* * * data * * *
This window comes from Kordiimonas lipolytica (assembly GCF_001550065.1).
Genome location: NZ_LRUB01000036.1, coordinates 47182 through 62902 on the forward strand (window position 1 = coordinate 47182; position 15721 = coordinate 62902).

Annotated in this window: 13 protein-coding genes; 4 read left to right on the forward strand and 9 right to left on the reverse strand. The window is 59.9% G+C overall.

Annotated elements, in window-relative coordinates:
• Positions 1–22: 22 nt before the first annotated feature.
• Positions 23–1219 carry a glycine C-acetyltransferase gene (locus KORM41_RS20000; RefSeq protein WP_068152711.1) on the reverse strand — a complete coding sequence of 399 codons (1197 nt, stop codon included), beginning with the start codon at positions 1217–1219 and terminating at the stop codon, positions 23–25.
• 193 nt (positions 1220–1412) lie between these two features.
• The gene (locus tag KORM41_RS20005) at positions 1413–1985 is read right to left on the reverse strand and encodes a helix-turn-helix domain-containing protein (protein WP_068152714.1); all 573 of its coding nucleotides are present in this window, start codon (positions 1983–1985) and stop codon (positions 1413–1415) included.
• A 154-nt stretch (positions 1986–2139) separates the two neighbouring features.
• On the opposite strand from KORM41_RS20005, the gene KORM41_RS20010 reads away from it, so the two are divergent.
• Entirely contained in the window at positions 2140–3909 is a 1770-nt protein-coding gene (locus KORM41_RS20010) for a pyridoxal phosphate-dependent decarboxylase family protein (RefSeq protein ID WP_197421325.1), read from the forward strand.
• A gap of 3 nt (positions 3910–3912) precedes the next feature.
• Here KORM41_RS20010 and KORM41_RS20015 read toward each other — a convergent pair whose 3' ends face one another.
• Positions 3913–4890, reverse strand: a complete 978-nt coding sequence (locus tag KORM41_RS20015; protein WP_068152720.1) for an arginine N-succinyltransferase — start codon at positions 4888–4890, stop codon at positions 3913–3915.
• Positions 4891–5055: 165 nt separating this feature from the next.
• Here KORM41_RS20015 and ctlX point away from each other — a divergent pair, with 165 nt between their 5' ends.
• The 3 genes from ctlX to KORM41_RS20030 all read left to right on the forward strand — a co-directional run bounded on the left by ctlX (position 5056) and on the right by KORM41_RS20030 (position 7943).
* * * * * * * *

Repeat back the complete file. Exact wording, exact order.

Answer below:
This window comes from Kordiimonas lipolytica (assembly GCF_001550065.1).
Genome location: NZ_LRUB01000036.1, coordinates 47182 through 62902 on the forward strand (window position 1 = coordinate 47182; position 15721 = coordinate 62902).

Annotated in this window: 13 protein-coding genes; 4 read left to right on the forward strand and 9 right to left on the reverse strand. The window is 59.9% G+C overall.

Annotated elements, in window-relative coordinates:
• Positions 1–22: 22 nt before the first annotated feature.
• Positions 23–1219 carry a glycine C-acetyltransferase gene (locus KORM41_RS20000; RefSeq protein WP_068152711.1) on the reverse strand — a complete coding sequence of 399 codons (1197 nt, stop codon included), beginning with the start codon at positions 1217–1219 and terminating at the stop codon, positions 23–25.
• 193 nt (positions 1220–1412) lie between these two features.
• The gene (locus tag KORM41_RS20005) at positions 1413–1985 is read right to left on the reverse strand and encodes a helix-turn-helix domain-containing protein (protein WP_068152714.1); all 573 of its coding nucleotides are present in this window, start codon (positions 1983–1985) and stop codon (positions 1413–1415) included.
• A 154-nt stretch (positions 1986–2139) separates the two neighbouring features.
• On the opposite strand from KORM41_RS20005, the gene KORM41_RS20010 reads away from it, so the two are divergent.
• Entirely contained in the window at positions 2140–3909 is a 1770-nt protein-coding gene (locus KORM41_RS20010) for a pyridoxal phosphate-dependent decarboxylase family protein (RefSeq protein ID WP_197421325.1), read from the forward strand.
• A gap of 3 nt (positions 3910–3912) precedes the next feature.
• Here KORM41_RS20010 and KORM41_RS20015 read toward each other — a convergent pair whose 3' ends face one another.
• Positions 3913–4890, reverse strand: a complete 978-nt coding sequence (locus tag KORM41_RS20015; protein WP_068152720.1) for an arginine N-succinyltransferase — start codon at positions 4888–4890, stop codon at positions 3913–3915.
• Positions 4891–5055: 165 nt separating this feature from the next.
• Here KORM41_RS20015 and ctlX point away from each other — a divergent pair, with 165 nt between their 5' ends.
• The 3 genes from ctlX to KORM41_RS20030 all read left to right on the forward strand — a co-directional run bounded on the left by ctlX (position 5056) and on the right by KORM41_RS20030 (position 7943).